Manasa Narayanan is a London-based freelance journalist reporting on politics and technology.
Last June I was in the north-Delhi locality of Jahangirpuri in India. Some weeks prior to that, religious violence broke out between Hindus and Muslims in the area. Mobs attacked each other, pelted stones, bottles and even burnt down vehicles. Nine people were injured. One officer was shot.
When I visited, almost a month and a half had passed, and I expected it would have returned to a state of normalcy. Yet when I arrived, physical remnants from the tragic day were still quite visible: destroyed and abandoned shops, a shattered car and torn down compounds.
But it wasn’t deserted– far from it. The scene was one of resilience; of people trying to build back up, but stuck in an in-between place. Many locals were still very bitter– towards the police, their ‘othered’ neighbours and, it turns out, me. They regarded me as a representative of a media system that they believe had failed them. There was also the looming presence of the state, embodied by the fairly heavy police presence camped in the area.
As a documentary filmmaker, I set out with three main questions. I wanted to find out what had unfolded on that day, what did people come to think of it, and, importantly, what was the role of social media in shaping their views?
The ecosystem of religious hate in India is a complex one. There is hate from the top-down; the continuous propagation of a narrative to the Hindu majority that asserts the Muslim minority is a threat. This is linked to various shades of hate, ranging from attempts of otherization to outright incitement of violence against Muslims.
But anti-Muslim sentiment also flows in an unpredictable, more decentralized manner through WhatsApp– characterized by historical grievances, careless forwarding of misinformation, and disinformation planted by state actors – all cemented together with the authoritarian voices from above that reinforce imagined fears. It is a recipe for hate where the prime ingredients are nationalism, religion and fanaticism. It is a case of fringe extremist voices now getting emboldened due to a combination of the silence of the majority and the active endorsement of hate by people of political influence. And adding fuel to fire, social media companies like Facebook look the other way when it comes to anti-Muslim hate speech, in what appears to be an attempt to gain political favor and protect access to the huge Indian market.
Some of the first people I approached in Jahangirpuri were a few Muslim shopkeepers. As soon as I told them I was a journalist, there was immediate distrust. Having seen themselves misrepresented and demonized in much of the media, on top of suffering terrible losses following the recent violence, their reaction was understandable. There still was a sense of fear among many who felt they would be persecuted by the police if they spoke to me on camera. They had filmed the violence on their phones. A lot of these clips were already online and playing on news channels. Did they have it on their phones and social media pages for me to see? Not anymore. The environment created in the last several years is so thorny that just the mere presence of videos on their devices might put them in a compromised position in the eyes of the state.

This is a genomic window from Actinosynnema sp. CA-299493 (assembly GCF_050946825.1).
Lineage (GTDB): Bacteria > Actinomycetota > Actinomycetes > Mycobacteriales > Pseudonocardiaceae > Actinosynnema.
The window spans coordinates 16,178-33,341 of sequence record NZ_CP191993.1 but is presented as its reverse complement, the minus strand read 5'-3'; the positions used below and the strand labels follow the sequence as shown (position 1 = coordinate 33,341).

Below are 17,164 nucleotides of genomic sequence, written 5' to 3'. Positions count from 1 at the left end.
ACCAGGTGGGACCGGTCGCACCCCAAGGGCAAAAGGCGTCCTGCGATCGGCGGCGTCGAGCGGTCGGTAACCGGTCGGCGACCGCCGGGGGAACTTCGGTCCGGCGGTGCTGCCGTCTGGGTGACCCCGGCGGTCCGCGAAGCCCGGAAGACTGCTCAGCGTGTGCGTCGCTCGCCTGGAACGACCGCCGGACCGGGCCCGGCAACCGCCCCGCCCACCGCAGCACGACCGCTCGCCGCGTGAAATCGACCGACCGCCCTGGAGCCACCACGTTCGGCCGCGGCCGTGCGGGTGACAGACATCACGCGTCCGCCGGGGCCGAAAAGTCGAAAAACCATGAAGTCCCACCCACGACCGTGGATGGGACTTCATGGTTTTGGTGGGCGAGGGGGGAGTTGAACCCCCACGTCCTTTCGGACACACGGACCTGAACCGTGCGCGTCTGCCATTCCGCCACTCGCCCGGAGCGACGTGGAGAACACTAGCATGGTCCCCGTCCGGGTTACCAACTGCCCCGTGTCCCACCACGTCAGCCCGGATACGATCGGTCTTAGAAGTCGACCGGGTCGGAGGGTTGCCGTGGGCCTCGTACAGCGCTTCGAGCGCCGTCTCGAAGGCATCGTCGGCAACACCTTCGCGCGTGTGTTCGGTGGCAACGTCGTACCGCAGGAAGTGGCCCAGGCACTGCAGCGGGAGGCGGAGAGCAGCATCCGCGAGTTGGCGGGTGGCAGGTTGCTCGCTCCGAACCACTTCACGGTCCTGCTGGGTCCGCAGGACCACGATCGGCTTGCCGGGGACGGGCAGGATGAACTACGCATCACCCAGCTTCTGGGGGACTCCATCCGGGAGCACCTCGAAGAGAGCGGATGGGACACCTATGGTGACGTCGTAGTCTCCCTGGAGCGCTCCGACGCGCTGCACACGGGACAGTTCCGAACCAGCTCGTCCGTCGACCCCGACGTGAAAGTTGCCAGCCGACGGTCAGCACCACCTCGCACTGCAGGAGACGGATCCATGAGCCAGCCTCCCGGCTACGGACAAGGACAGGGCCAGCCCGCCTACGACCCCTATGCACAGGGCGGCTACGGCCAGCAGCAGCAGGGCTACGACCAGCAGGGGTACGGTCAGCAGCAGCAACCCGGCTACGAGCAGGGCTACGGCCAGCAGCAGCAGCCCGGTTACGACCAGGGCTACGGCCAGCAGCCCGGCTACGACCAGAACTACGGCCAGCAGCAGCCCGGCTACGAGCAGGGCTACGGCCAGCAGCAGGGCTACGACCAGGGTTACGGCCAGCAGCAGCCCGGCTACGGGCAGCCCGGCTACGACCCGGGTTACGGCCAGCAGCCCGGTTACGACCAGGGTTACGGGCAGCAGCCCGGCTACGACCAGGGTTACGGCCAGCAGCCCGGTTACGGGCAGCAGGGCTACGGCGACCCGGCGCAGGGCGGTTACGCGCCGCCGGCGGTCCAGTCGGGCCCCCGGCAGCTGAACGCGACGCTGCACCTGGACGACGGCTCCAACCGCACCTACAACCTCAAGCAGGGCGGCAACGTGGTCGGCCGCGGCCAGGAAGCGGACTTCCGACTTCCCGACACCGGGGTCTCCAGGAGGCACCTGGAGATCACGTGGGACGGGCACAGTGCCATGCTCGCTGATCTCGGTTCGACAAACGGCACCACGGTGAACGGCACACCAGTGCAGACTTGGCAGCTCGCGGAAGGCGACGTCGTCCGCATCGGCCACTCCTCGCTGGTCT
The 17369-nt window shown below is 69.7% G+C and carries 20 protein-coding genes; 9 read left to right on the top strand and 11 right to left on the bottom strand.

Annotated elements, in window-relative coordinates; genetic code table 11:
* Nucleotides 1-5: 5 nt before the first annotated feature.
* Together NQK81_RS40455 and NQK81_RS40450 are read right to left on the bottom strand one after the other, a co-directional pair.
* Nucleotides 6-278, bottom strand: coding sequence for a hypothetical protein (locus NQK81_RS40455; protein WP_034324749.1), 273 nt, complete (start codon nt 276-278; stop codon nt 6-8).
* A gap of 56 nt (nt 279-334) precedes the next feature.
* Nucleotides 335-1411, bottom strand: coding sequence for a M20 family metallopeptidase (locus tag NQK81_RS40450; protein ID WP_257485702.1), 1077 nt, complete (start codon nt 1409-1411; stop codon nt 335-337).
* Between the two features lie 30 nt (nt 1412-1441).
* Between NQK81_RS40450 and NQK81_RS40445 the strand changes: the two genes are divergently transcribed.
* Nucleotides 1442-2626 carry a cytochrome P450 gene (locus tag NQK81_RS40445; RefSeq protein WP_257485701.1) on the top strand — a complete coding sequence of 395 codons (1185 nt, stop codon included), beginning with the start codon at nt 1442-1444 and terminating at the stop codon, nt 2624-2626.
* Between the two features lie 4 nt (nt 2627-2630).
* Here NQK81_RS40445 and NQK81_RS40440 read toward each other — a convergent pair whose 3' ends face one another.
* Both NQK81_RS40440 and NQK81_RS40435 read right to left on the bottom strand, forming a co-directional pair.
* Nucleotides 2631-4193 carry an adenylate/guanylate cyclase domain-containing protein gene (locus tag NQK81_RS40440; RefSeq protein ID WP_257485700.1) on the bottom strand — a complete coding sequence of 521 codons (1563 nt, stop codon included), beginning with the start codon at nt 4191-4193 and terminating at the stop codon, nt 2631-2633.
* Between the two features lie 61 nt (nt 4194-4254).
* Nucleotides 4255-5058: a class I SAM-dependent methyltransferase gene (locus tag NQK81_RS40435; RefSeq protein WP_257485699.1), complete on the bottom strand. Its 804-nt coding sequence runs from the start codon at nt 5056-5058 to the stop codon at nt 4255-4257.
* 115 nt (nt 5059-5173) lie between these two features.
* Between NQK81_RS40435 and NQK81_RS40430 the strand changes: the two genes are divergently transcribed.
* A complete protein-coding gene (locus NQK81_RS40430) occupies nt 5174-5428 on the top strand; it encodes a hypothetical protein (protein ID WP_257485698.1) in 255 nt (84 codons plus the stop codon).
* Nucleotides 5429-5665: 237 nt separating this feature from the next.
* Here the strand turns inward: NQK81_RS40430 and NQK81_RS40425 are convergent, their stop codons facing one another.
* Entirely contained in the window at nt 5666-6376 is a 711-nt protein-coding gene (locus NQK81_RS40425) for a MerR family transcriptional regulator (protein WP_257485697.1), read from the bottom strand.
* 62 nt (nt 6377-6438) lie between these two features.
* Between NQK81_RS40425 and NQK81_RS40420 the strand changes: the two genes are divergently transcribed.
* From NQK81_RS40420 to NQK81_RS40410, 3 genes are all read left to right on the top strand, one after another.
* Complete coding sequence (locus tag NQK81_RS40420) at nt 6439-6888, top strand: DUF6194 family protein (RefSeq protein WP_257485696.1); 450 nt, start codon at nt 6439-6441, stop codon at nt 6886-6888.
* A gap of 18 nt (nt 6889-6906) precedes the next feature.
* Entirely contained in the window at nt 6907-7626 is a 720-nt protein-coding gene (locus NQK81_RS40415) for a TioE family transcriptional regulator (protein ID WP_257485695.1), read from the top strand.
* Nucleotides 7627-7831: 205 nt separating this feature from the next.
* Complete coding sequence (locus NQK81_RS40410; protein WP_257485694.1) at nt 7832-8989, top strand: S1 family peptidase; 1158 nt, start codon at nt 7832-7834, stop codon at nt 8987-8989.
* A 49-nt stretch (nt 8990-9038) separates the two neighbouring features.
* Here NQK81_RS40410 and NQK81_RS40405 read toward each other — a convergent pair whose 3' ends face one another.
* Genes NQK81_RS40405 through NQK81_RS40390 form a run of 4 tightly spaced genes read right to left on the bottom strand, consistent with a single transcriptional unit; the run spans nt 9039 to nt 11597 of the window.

As I circled the area– going from one block to the next, speaking to people from both religious backgrounds– it was clear that there was no larger consensus on what unfolded. While the police are looking into the recent violence as a pre-planned conspiracy of mainly Muslim men (with some Hindu men also named in the chargesheet), whatever ‘evidence’ is publicly available for this claim is limp.
Yet, pretty soon after April’s violence, the overwhelming narrative, propagated across mainstream and alternative news and pushed on social media, was that Muslims were to blame. They were called names and painted as outsiders, such as being referred to as ‘Bangladeshi’ and ‘Rohingya’, when in fact they were born in Delhi and/or had roots to the Indian state of Bengal. This otherization came with a cost: incorrectly labelled as illegal residents, Muslim shops and businesses were razed to the ground. This needs to be seen in the larger context of bulldozer politics that has targeted Muslims in India.
While finding direct evidence of mobilization and incitement to violence on WhatsApp is a difficult task, there is no doubt that platforms like Facebook and WhatsApp are responsible for allowing hate speech and mis(dis)information to spread like wildfire. They are a key player in this web of hate. Their algorithms enable the spread of hateful content, creating and sustaining an environment ripe to spawn violence in the offline world.
In Jahangirpuri, the hate could be seen masked in ritual. It could be seen in the carrying of weapons by people in the April rally. It could be seen in the messaging of the songs being blasted on loudspeakers in front of the mosque, calling for Hindu unity and action against Muslims. It could be seen in the chants of ‘Jai Shree Ram’, a religious chant that has sadly become a call to hatred and violence.
All of this ‘celebratory’ hatred circulates freely on WhatsApp, Facebook & Instagram. It gets the blessing of the political leadership. It is propelled further by algorithms designed to serve commercial interests. And it is not acted upon because the company controlling the flow of information colludes with the ultra-nationalist party in power. And when violent incidents do occur, it is anti-minority, hateful claims that are powered through social media and messaging apps run by Western companies. This web of hate threatens to consume India, even as it delivers profits to Silicon Valley.
See Web of Hate, Manasa Narayanan’s short documentary video, here.